III.5. British and European Actions in Sudan
            Even before the Mahdist revolt, Sudan was recognized as being strategically important to Britain. The preservation of the ¡°Egyptian Highway¡± which lies at the core of England¡¯s Eastern empire was deemed necessary well before 1884.
            The French had their eye on Egypt and the Sudan as well, however. The French construction of the Suez Canal well demonstrated the start of this, and the New York Times writes in 1884 that ¡°France, ostensibly neutral, is watching keenly for any chance of advantageous intervention.¡± (England and the Soudan, Mar 1884)
            The Italians, also, were interested in the Nile area. Italy expressed its wish to send 20,000 troops in to the Sudan and to occupy it in August 1885, a proposal that was never realized (The Affairs of England, NYT, Aug 1885).
            The British were not idle after the Madhi seized control over the Sudan. Horatio Kitchener played a major role in the preparation for what would make possible the reconquest of the Sudan. Appointed as Governor of Suakin in 1886, Kitchener was promoted to Sirdar of the Egyptian Army. He succeeded in raising the native army, as he increased the number of competent black troops and strengthened their training.

IV. European Colonial Policy in East Africa: 1890s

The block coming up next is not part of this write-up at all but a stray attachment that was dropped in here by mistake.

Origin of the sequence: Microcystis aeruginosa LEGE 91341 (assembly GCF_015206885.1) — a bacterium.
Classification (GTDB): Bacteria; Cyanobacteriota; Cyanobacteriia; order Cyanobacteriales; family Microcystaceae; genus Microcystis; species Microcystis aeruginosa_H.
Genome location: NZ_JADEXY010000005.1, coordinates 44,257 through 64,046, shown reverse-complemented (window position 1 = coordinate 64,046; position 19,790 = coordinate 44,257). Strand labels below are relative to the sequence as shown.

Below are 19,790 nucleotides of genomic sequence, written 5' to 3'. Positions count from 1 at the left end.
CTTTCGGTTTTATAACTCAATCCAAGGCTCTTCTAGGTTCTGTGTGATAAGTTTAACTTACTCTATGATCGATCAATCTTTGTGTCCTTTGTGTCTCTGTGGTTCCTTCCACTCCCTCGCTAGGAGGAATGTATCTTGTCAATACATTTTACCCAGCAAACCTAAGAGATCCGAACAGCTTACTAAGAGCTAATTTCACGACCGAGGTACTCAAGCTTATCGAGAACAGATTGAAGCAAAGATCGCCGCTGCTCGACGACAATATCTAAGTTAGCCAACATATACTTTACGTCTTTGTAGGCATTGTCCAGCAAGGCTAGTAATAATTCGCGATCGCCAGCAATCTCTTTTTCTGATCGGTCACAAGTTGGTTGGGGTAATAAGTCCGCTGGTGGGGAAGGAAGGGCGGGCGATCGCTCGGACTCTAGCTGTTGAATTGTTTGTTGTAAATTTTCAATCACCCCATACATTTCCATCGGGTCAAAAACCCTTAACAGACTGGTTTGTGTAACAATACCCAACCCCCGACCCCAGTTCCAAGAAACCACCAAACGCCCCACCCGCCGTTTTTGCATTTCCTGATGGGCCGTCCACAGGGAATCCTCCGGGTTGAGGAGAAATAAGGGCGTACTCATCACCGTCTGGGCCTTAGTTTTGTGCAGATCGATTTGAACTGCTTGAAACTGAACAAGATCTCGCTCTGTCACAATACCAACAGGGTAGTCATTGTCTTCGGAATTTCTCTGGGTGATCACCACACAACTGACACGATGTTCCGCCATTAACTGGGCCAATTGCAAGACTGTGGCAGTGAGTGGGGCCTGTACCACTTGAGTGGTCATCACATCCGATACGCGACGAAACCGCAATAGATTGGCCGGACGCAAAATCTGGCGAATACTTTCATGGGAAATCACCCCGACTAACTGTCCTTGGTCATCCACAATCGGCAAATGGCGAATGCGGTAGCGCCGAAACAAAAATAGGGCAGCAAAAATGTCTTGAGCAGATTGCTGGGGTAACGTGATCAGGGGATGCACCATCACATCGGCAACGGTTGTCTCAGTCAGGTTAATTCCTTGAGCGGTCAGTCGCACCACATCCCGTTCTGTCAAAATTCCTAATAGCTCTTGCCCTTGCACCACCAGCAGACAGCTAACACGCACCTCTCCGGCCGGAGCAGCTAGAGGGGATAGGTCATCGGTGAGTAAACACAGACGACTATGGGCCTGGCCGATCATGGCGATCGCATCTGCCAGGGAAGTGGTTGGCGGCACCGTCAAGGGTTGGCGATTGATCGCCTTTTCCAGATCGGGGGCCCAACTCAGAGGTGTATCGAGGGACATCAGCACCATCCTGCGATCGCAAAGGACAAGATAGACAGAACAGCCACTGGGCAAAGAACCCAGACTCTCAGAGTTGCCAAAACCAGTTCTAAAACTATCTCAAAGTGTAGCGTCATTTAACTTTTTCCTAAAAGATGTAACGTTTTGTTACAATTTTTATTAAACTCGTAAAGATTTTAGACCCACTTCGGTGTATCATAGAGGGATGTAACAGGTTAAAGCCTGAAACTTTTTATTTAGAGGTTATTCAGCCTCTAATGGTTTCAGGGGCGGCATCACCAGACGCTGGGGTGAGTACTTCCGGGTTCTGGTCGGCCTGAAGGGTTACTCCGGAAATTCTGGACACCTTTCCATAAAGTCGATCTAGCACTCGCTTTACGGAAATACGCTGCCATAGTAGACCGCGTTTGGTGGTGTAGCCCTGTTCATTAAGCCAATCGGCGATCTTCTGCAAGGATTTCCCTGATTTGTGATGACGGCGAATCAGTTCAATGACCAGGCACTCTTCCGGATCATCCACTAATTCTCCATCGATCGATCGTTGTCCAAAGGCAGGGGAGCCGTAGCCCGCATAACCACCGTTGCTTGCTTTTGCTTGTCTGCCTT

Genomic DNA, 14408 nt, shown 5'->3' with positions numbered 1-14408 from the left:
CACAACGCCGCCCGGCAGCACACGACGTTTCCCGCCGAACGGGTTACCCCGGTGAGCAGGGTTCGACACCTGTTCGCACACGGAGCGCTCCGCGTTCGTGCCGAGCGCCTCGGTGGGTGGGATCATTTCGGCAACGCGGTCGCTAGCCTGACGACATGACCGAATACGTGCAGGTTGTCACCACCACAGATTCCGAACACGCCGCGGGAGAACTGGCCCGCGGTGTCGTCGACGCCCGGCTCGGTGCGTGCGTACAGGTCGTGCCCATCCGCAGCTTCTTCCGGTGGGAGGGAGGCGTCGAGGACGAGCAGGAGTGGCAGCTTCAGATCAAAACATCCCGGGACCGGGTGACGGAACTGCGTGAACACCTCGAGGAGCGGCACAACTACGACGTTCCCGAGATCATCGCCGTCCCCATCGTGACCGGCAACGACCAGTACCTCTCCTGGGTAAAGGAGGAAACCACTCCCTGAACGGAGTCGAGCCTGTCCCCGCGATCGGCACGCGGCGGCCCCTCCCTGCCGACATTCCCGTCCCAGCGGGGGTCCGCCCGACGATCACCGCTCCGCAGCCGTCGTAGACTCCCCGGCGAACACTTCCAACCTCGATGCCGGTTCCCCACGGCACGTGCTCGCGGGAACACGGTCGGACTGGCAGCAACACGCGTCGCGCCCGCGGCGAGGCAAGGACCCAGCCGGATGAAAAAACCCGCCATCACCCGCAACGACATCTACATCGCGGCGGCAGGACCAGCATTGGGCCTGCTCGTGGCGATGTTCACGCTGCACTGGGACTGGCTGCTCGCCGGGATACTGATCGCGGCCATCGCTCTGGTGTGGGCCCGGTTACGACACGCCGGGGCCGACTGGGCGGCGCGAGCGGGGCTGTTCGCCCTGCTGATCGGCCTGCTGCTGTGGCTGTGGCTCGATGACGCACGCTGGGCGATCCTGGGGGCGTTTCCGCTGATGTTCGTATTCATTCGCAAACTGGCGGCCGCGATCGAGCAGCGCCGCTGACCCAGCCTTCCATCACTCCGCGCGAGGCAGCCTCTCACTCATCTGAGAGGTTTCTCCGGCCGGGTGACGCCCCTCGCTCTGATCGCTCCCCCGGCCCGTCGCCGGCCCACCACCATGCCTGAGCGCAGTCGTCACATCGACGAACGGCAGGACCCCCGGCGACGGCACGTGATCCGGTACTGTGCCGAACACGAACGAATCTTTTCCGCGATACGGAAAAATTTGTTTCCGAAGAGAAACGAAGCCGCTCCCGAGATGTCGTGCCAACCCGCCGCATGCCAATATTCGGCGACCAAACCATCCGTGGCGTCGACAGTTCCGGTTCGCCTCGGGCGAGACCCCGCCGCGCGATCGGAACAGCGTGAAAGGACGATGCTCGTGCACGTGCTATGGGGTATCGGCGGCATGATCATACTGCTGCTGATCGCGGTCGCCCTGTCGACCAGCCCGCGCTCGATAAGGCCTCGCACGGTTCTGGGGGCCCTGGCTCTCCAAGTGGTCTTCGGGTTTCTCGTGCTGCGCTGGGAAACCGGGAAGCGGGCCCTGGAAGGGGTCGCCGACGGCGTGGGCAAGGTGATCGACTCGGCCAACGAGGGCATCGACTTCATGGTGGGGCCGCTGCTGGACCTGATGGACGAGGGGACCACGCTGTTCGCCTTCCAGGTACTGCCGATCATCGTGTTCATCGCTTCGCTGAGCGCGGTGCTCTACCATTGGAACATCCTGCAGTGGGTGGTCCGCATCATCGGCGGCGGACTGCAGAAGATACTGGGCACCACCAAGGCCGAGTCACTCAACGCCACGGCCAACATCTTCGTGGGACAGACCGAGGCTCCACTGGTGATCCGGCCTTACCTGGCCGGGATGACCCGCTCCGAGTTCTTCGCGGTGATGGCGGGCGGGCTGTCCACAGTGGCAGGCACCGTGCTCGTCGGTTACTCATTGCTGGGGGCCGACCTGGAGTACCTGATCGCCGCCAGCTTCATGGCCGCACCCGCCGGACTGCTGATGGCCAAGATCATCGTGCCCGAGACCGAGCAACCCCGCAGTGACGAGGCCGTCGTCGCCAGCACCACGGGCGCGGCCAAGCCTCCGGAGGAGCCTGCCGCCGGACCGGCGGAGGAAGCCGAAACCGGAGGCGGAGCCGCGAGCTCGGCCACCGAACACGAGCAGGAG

The 1890s were a time of colonial expansion. The French wanted the Sudan to link its possessions in the West with that of the East. The Italians and the Germans also took interest. The Belgians could get involved as well. The scramble for Africa was real.

IV.1. Britain up to 1895
            After Gordon, the attitude of most politicians in Britain had shifted to favor staying in Egypt. Unlike before, the only major politicians remaining as fervent advocates of withdrawal were Gladstone and his supporters. Despite continued requests by the French for withdrawal from Egypt, the government responded by saying that Egypt would collapse without British military presence and continued to exert influences in the Khedive¡¯s court. By 1889, Cairo had become the pivot of the British Mediterranean strategy.
            Having decided to keep Egypt for Britain, Lord Evelyn Baring, the British Consul-General, came to the conclusion that the British could not afford to let any other European power obtain a hold over any part of the Nile Valley. This meant that the upper Nile would have to be protected from European encroachment, as threats of enemies damming the Upper Nile and starving Egypt was a real threat to British interests.
            Nonetheless, many were reluctant to engage in a full scale invasion. Baring strongly advised Salisbury against it, as its huge costs came as a significant burden (p284, Gallagher). The Dervishes had no technology to dam up the upper Nile, and thus presented little threat to the security of Egypt. There was no compelling need to step in.
            In the minds of Englishmen another major factor was in play - British prestige. The belief in the excellence of moral suasion and free partnership of the mid-century was now fading away, as Boers and Irishmen used their rights against the British and as Indians and Burmans went against them too. The British were driven into preferring cold administration and control, and prestige and insurance became important. Policy grew more committed to warding off of hypothetical dangers. Fear of the worst was driving policymaking to a great extent (p288, Gallagher).